- Russia P.M. Medvedev: No amnesty for political prisoners
- Michigan GOP Senate hopeful reminds government is the ‘servant’
- Christmas, by Congress: Members mull a 15-cent tax on trees
- U.S. unemployment falls to five-year low of 7 percent; 203K jobs added
- World mourns Nelson Mandela and celebrates his life; burial set for Dec. 15
- Bill O’Reilly reminds: Nelson Mandela ‘was a communist’
- John Boehner says GOP should support gay candidates: ‘I do’
- Grass-Whopper: Pan-fried cricket burgers go over big in New York City
- CDC sees measles spike and ‘failure to vaccinate’
- Ex-Secret Service agent seeking Md. seat: Everyone’s a ‘de facto criminal’ now
Latest Hispanic Items
New census data released Thursday affirm a clear and sustained drop in illegal immigration, ending more than a decade of increases.
The United States saw a clear and sustained drop in illegal immigration last year, ending more than a decade of increases, according to data released Thursday by the Census Bureau.
New York Sen. Charles E. Schumer and South Carolina Sen. Lindsey Graham, co-authors of a stalled bipartisan comprehensive immigration overhaul that includes a "path to citizenship" for the country's estimated 11 million to 12 million illegal immigrants, said Sunday that Tuesday's election results have created a new impetus for reforms.
House Speaker John A. Boehner's overture to Democrats and President Obama on immigration reform is already drawing fire from within the GOP, where lawmakers say he's writing checks that his fellow House Republicans won't cash for him.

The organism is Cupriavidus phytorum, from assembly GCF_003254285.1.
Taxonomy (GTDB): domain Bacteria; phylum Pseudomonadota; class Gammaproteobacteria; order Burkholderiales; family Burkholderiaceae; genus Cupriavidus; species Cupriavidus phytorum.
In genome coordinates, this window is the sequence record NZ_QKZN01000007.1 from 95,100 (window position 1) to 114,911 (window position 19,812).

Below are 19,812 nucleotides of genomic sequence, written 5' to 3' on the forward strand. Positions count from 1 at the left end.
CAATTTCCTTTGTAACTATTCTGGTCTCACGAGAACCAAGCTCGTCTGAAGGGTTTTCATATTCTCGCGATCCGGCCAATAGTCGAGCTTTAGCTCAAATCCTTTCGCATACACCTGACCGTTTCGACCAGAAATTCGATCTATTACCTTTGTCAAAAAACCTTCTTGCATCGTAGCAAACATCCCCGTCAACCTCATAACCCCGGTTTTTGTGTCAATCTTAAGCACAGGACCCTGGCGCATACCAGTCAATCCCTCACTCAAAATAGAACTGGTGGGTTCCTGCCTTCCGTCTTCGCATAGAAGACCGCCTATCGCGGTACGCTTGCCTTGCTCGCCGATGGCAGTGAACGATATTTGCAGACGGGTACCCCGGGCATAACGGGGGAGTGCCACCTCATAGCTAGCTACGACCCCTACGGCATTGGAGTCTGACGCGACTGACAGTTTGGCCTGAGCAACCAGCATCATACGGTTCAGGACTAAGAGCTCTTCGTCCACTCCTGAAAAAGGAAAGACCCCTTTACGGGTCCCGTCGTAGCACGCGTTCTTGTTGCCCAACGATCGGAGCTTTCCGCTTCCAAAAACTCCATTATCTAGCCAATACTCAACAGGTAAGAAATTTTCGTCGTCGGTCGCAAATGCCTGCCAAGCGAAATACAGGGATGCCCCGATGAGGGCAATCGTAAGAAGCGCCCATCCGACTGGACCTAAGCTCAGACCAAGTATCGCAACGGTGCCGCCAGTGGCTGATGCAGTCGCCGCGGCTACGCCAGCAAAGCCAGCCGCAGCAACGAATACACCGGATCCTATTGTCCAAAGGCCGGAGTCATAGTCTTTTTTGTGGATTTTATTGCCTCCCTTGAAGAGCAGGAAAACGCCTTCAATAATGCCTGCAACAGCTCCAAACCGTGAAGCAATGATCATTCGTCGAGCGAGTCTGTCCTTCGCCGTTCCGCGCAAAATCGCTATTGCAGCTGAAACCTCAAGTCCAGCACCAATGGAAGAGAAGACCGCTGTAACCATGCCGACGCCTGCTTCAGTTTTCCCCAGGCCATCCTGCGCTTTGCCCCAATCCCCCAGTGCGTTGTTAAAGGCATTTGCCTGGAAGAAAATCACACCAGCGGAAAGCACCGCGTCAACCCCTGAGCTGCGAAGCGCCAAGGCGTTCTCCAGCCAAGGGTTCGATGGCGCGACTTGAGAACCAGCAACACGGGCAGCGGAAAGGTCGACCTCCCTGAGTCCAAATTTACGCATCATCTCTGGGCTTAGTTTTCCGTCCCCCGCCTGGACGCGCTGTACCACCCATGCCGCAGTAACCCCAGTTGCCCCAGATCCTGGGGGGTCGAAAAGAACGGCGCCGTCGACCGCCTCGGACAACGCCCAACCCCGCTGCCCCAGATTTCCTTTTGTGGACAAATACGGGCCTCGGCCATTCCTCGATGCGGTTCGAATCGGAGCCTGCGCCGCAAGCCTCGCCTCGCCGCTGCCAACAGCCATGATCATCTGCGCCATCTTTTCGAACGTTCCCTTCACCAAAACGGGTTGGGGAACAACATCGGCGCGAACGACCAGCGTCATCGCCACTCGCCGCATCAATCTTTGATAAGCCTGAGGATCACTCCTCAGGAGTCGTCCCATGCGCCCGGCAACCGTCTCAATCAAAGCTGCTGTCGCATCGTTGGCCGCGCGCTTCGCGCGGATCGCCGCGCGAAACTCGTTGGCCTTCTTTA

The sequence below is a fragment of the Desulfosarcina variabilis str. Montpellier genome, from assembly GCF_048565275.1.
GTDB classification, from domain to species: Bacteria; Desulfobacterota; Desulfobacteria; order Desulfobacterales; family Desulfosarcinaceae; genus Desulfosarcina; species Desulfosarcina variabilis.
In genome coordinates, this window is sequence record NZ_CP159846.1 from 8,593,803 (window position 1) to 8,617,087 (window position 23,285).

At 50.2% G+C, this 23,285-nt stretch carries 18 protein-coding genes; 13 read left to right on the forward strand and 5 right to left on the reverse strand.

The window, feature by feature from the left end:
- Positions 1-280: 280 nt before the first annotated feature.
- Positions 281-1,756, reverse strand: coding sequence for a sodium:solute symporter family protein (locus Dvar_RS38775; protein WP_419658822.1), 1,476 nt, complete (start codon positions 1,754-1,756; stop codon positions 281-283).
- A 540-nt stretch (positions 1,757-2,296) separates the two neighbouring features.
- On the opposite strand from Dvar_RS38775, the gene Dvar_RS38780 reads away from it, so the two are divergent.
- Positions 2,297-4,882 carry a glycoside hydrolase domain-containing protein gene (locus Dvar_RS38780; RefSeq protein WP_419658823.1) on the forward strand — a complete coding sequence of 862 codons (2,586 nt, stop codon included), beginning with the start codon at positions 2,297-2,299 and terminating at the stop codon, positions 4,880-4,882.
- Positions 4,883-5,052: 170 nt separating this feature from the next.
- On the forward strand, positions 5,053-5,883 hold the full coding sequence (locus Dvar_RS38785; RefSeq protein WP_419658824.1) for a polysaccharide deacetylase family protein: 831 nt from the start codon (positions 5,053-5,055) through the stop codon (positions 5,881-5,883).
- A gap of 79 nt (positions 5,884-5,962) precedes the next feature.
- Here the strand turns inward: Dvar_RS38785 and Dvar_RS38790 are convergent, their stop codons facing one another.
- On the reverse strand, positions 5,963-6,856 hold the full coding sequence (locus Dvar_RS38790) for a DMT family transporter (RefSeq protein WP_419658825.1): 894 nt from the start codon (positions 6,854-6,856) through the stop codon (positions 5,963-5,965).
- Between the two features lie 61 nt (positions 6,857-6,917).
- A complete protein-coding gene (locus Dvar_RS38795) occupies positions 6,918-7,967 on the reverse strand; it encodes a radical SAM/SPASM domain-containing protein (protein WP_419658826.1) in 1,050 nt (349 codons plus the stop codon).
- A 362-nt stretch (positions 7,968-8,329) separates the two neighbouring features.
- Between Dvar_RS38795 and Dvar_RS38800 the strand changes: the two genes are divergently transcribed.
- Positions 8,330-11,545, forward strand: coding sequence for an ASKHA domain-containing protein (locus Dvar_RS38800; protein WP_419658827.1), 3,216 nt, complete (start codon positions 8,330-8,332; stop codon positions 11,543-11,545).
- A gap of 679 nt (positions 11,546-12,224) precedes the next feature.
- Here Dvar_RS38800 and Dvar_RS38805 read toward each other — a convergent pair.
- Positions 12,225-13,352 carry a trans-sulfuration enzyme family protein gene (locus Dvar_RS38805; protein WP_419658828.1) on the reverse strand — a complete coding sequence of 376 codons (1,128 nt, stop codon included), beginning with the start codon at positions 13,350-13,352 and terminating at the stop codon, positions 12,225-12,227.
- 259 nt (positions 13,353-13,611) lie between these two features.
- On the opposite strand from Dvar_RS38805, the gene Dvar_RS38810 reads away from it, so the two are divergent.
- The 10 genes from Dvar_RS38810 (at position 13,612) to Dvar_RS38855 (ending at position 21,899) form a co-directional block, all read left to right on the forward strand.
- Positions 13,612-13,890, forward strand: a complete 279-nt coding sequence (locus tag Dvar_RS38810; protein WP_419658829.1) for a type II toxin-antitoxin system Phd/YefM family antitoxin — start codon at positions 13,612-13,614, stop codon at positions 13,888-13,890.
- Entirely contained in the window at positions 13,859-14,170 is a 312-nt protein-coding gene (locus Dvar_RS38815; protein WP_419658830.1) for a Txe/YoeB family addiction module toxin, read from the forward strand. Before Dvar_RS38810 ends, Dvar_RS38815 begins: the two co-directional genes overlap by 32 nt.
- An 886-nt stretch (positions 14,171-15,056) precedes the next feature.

The election has strengthened President Obama's hand on immigration, and Dream Act organizers said it likely means a flood of hundreds of thousands of new applications for his nondeportation policy — but it's not clear that anything has changed in the decade-long stalemate in Congress on the issue.
The president is back on the campaign trail. What's striking is where he's going: Pennsylvania, Ohio, Iowa — places he won in 2008. Why? Simple. All the latest polls show he's losing … well, everyone.
The reasons that Hispanics give for choosing between President Obama and Mitt Romney are just as diverse as the countries that they or their ancestors once called home, suggesting there's no one-size-fits-all approach to courting the nation's fastest-growing minority group.
Hispanics continue to outpace whites when it comes to the adoption of mobile technology.
Remember all the pundits who warned that the poisonous Republican presidential primary battles threatened to divide the GOP and seriously weaken their nominee?